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Honey from the Forest
Introduction - Tasmanian Forest Products What is Leatherwood Honey? Some facts about the Tasmanian honey industry Bees used in Tasmania Some links related to honey, leatherwood honey and bees.
Tasmanian forest products
The old growth forests of Tasmania are renowned throughout the world as the home of the tallest flowering plants, Eucalyptus regnans(commonly known as Swamp gum or Mountain ash). The Tasmanian West coast wilderness areas are considered so valuable and unspoilt that they have been classified as a world heritage area and will never be logged. The main products from the Tasmanian native forests are pulpwood and sawn timber as well as many other minor wood and non wood products which play an important role in Forestry Tasmania's management strategies and contribute to the Tasmanian economy and culture. These products are often harvested in conjunction with logging activities or may occur independently(eg. manfern harvesting and apiary).
These products include;
In addition to these products state forests are also strongly promoted for tourism purposes such as rafting, bushwalking and four wheel driving. Although the Tasmanian forests produce a wide variety of products themselves, the spectacular Tasmanian wilderness has helped to create an image of a green unspoilt island. Other natural resource industries which benefit from this image are farming and dairy(products such as King Island cheeses and creams, wineries such as Morilla Estate), seafood(abalone, salmon and scallops) and the apiary industry based on Leatherwood honey. Both forest and non forest natural produce provide income and a cultural diversity that makes Tasmania a very unique state.
What is Leatherwood Honey?
Leatherwood honey is, as its name suggests the honey that bees produce from the nectar of the Leatherwood(Eucryphia lucida) plants' flower. The Leatherwood plant is endemic to Tasmania and is found in the wetter forest regions throughout the Western portion of the state. Leatherwood is the single most important nectar plant in Tasmania accounting for about 70% of all honey produced. Other sources of nectar include clover(in pasture), Eucalyptus blossoms and Blackberry. The variety of plants available to bees in nectar foraging may be used as a supplement to the Leatherwood plant in times of poor flowering or in parts of the season when Leatherwood does not flower, this is a preferable diet to feeding the bees sugar. Pure(unblended) varietal honey(such as Leatherwood) is analagous to single malt scotch whisky, even though flavours may vary from one season to the next and from batch to batch the flavour and character of the unblended product is superior enough to fetch a premium price. Unblended Leatherwood honey has a unique taste and smell which is quite different from that of blended honey and to many people consider it an acquired taste, some people swear by it others swear about it. This distinctive spicy flavour has made Leatherwood honey a reputation as a fine gourmet product both in Australia and overseas. Leatherwood honey may be bought either in its normal form or as a creamed(aerated honey). Honey is composed of two main sugars levulose and dextrose which are easily absorbed and used by the body, there are also many other minerals and vitamins in small quantities which give the honey its colour, flavour and physical properties. Honey also has a mild antibacterial effects and has been used as a salve for burns and an antiseptic for cuts in the past. Leatherwood honey may be used for a variety of purposes such as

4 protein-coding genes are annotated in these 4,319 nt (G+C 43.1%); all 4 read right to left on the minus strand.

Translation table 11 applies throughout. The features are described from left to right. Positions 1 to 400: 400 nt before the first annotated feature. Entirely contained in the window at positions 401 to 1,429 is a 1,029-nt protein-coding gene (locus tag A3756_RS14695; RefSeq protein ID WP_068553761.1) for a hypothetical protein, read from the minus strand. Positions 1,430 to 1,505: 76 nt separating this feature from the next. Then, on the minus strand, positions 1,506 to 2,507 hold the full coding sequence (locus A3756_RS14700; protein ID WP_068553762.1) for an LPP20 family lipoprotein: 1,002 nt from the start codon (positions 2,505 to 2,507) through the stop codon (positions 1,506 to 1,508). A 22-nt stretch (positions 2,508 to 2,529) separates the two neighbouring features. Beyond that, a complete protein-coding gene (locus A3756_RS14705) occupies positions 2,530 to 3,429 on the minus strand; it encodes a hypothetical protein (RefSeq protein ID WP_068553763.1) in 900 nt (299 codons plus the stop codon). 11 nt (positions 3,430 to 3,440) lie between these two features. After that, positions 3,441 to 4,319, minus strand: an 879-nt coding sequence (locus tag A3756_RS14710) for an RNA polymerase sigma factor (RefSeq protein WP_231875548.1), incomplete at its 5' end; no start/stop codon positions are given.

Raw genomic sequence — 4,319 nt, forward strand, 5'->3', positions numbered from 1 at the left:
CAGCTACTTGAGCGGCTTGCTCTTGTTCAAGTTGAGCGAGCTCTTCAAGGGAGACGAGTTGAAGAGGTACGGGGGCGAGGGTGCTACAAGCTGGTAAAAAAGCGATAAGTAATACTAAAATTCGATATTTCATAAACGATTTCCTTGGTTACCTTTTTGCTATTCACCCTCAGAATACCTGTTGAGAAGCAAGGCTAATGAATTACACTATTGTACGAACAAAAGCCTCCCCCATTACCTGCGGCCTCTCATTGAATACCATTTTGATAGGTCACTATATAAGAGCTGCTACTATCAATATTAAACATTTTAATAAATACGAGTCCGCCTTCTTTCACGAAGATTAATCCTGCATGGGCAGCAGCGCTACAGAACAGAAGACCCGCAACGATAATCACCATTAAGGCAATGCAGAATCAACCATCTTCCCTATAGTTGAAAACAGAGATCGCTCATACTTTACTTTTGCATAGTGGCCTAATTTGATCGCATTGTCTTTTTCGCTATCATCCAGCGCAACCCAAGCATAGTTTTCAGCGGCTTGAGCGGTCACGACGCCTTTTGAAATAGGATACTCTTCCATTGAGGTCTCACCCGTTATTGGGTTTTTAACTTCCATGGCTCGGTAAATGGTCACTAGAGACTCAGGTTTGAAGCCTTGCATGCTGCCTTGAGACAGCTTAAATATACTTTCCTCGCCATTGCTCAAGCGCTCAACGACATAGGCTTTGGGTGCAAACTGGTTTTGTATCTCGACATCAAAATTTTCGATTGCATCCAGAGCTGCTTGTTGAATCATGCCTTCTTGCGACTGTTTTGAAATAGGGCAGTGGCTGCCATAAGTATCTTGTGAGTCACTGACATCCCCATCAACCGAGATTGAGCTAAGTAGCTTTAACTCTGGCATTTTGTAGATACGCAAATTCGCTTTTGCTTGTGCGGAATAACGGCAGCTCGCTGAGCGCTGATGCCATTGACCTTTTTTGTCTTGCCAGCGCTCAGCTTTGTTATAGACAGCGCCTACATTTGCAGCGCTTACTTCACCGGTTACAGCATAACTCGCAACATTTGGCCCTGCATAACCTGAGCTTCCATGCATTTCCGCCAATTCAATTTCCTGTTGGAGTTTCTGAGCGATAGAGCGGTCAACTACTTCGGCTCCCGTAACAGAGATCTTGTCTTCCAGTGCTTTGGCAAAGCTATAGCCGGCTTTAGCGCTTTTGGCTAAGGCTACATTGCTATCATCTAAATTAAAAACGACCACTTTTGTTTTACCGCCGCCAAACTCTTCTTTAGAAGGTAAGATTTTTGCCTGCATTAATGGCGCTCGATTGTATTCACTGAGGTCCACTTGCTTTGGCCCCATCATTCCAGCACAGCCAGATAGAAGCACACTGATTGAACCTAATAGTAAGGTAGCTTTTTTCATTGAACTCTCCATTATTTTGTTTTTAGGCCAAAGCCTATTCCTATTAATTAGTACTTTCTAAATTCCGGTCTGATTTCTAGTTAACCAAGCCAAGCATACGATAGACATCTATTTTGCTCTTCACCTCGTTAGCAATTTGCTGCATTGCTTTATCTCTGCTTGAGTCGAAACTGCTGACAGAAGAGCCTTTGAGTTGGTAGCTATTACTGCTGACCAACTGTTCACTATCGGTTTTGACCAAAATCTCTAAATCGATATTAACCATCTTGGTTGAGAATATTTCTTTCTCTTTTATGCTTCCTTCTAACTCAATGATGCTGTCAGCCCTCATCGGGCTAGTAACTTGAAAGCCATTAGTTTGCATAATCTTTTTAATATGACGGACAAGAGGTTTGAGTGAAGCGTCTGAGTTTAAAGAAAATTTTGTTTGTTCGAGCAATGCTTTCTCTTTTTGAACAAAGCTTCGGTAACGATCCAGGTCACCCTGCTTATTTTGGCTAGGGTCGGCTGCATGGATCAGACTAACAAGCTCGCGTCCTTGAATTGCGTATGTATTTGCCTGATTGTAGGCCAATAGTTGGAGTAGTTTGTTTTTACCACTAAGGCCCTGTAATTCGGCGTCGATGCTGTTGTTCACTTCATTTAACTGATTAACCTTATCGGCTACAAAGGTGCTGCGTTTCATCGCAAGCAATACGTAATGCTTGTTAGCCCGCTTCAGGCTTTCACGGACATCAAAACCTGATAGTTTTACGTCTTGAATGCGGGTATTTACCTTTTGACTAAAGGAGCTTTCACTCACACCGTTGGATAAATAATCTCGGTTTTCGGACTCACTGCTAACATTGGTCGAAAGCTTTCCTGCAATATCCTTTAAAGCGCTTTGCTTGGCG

Generally anywhere that normal honey would be used but for a much more exciting flavour!
The Tasmanian honey industry
The honey industry in Tasmania contributes significant social and economic benefits to the people that live there. Many of the apiaries in Tasmania are family business which have been passed on for generations, two examples of this are the Jones family and the Stephens family which have been involved in the Leatherwood apiary business since the early 1940's and early 1930's respectively. Annual production of honey is fairly stable at 1000tons with a value of $1.5million . As a result of the gourmet and premium image promoted by the honey industry a large proportion(45%) of Tasmanian honey is exported internationally with the rest being consumed locally and interstate. International exports are primarily pure Leatherwood honey. As a direct employer apiaries do not employ many people but activities related to the honey industry help to boost the indirect value of the industry to around $50 million. These activities include; processing, manufacturing, retail, promotion, pollination services and regulation.
The leatherwood plant, Eucryphia lucida (Labill. 1800)
The common name of the E. lucida is probably derived from waxy(leather coloured) sheath that covers young leaves and petals but may also be derived from the toughness of the timber. There are two types of Leatherwood in Tasmania, Eucryphia lucida and Eucryphia milliganii, both are occur as understorey species. E. lucida is the most common and most important species to the Leatherwood honey industry. E. milliganii is less common and tends to replace E. lucida at higher altitudes and in more exposed sites. E. lucida is an understorey species in the wetter forests of Tasmania(areas which receive 1000-2000mm p.a)ranging from mixed forest to rainforest. The altitudinal range of the species is variable from sea level up to about 1000meters where it tends to be replaced by E. milliganii. As E. lucida is an understorey species it does not reach the great heights of the famous Tasmanian oaks(Eucalyptus obliqua and Eucalyptus regnans and delegatensis) but can reach up to 30m in light wells or gully areas.